It’s not often I hear unreleased songs that catch my attention as these two by the Other Half, a quintet from Greenville, Texas, about fifty miles NE of Dallas. “Severance Call” has excellent harmonies over a solid rhythm, fast bass runs, and a good guitar break without effects. “Lost Everything” is even better, as Phil Sudderth sings in as rough and gravely a voice as I’ve ever heard over staccato guitar chords.

Bassist and vocalist T A Tredway sent in the photos, music and story of the band:

We started The Other Half in Greenville, TX in 1965. T A Tredway (bass guitar, vocals), David Heath (lead guitar, vocals), Carroll Grant (rhythm guitar, vocals), Phil Sudderth (lead vocals, tambourine) and Alex Bauknight on drums.

I had been to a band practice and really didn’t know anyone in the band (don’t think they ever played a gig). Started talking to some people in the band and was asked to come back to listen to the next practice session so I agreed. I was not a musician, just fooled around with a six string with a little folk music. Come to find out at the next practice the band decided to break up. I started talking with David and Phil and said why don’t we just start our own band, half kidding … but we started thinking seriously about it. I was 24 at the time.

David (age 17) was the drummer and Phil (age 18) sang but there was a young kid, Alex (age 14), who wanted to play drums so David decided he would play guitar and we would look for a lead guitar player. After a short time not being able to find a lead suited to what we wanted to do, David decided to play lead and we decided on Carroll (age 21) who had been to a couple of practices would fit right in.

David is the tall lanky kid playing the Gibson hollow body and Carroll is playing the Fender to the right in the pics. I was playing a metalic blue Mossrite Ventures bass all the time in the band. David and Carroll changed to a sunburst Gibson 335 and a Gibson cherry red 330E, respectfully, with Super Beatles and I had a Vox Bassman amp with two speaker cabinets. We had four Vox line speakers run through a 50 watt Bogen amp for our speaker system.

The Other Half: Phil Sudderth, David Heath, T A Tredway and Carroll Grant; hidden is drummer Alex Bauknight
Phil Sudderth, David Heath, T A Tredway and Carroll Grant; hidden is drummer Alex Bauknight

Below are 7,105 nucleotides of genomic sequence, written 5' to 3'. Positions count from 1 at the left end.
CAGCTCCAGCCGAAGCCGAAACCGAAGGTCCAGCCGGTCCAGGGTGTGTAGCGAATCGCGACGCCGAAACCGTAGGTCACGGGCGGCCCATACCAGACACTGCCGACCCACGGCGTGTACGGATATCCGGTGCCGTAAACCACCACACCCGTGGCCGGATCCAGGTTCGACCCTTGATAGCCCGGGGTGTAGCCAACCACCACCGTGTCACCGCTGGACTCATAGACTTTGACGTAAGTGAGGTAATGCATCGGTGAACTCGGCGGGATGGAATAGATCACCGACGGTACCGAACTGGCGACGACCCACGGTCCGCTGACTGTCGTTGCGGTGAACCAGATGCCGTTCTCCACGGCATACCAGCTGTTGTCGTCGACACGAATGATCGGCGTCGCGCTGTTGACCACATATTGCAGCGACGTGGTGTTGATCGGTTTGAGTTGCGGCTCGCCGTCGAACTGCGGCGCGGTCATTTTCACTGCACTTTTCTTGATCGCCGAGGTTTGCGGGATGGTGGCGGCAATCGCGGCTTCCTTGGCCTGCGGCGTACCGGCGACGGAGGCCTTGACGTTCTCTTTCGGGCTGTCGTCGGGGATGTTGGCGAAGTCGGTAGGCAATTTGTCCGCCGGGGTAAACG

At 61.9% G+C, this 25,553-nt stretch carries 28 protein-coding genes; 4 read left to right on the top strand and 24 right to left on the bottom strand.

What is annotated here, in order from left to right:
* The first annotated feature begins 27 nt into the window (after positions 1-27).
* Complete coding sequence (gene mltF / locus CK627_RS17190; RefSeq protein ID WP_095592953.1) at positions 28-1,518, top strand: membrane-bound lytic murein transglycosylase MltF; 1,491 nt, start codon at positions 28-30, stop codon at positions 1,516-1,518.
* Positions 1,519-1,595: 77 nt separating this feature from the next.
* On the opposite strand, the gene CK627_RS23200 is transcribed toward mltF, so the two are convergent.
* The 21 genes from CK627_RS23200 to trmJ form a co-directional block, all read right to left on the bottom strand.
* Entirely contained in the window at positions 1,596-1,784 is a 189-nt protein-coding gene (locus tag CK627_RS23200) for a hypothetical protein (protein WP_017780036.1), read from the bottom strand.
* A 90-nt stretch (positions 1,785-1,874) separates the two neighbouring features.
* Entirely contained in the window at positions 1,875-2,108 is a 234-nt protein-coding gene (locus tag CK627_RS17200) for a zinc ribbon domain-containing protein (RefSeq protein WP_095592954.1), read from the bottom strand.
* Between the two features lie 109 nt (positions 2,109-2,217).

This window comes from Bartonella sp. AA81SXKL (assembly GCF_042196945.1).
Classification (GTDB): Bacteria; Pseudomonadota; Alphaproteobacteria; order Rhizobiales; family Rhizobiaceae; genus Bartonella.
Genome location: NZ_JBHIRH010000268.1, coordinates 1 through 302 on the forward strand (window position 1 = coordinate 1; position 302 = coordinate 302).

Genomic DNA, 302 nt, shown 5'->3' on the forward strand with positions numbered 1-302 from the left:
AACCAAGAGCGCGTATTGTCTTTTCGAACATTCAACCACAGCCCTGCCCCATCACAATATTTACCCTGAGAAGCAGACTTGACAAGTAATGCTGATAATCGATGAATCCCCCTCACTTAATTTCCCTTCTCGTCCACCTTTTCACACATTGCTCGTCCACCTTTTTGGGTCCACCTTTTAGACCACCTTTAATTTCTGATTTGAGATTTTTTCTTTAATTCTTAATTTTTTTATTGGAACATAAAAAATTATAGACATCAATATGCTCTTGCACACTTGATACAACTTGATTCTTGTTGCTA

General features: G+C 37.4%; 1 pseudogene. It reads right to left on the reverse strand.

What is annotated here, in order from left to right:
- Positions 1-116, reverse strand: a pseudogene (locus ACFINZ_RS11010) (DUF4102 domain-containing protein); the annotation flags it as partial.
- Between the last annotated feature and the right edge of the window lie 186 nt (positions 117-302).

We were really in to The Rolling Stones because Phil sounded just like Jagger. We all loved and performed almost every song on their first 3 albums, “Round and Round,” “Little Red Rooster,” “You Can’t Catch Me,” “Route 66” etc.

We started getting jobs playing sorority and fraternity parties from ETSU in Commerce, renting our own halls in Greenville, and playing any benefits when we could. Through word of mouth, sororities at SMU heard about us and we started getting offers to play for them.

The Other Half Greenville Texas business card

I think while playing one of those parties some one recommended we check on this club at Lovers and Greenville called Louann’s. So we went there, auditioned and got to play there shortly after. Louann’s had been a big band venue and decided to change to rock and roll. Then she asked us if we would consider being the house band during the summer of ’66 and later asked if we would continue to be the house band in ’67 which we also agreed to do. It was a great experience. We played Buffalo Springfield, Yardbirds, Beatles, The Who, Mamas and Papas, The Byrds, Sam and Dave, just about anything during those years but the Stones music was our mainstay. More than one person told us that we sounded better in person than The Stones sounded in person.

In ’66 I think it was we recorded two sides at Robin Hood Brian’s in Tyler, TX. I wrote the songs along with Phil and David. They always got great response when we played them live. We had some acetates done at Seller’s studio in Dallas and I still have one of the 45s. They got a lot of play on KGVl in Greenvile and quite a bit of play by Ron Chapman at KLIF in Dallas.

In ’67 Phil joined the army under suspicious circumstances and we were left without a lead singer. We found another guy from Greenville, Matt Tapp who sang with us for a while but it never was the same. We broke up late in ’67 and I haven’t seen or heard from anyone since then until a few weeks ago I got an email from Carroll who now lives in Sandy, Utah. It sure has been great talking about the fun we had in the 60’s with The Other Half.

T A Tredway

Update, December 2010

The Other Half Sellers Company demo 45 Severance Call
T A sent in a live set by the Other Half, recorded on reel to reel during a dance at the Greenville Country Club during the mid-60s. The set leans heavily on the Rolling Stones: four originals plus “Around and Around” and “Cry to Me”, and the rest are by the Beatles, Kinks, Animals and Them, along with some US hits like “Little Latin Lupe Lu” and “Mustang Sally”. I’m including a few here:

The Other Half – My Little Red Book
The Other Half – Satisfaction
The Other Half – If I Needed Someone

Sadly, T A reports that Phil Sudderth and Alex Bauknight have passed away.

The Other Half promo photo, from left: Phil Sudderth, T A Tredway, David Heath, Carroll Grant and Alex Bauknight.
Promo photo, from left: Phil Sudderth, T A Tredway, David Heath, Carroll Grant and Alex Bauknight.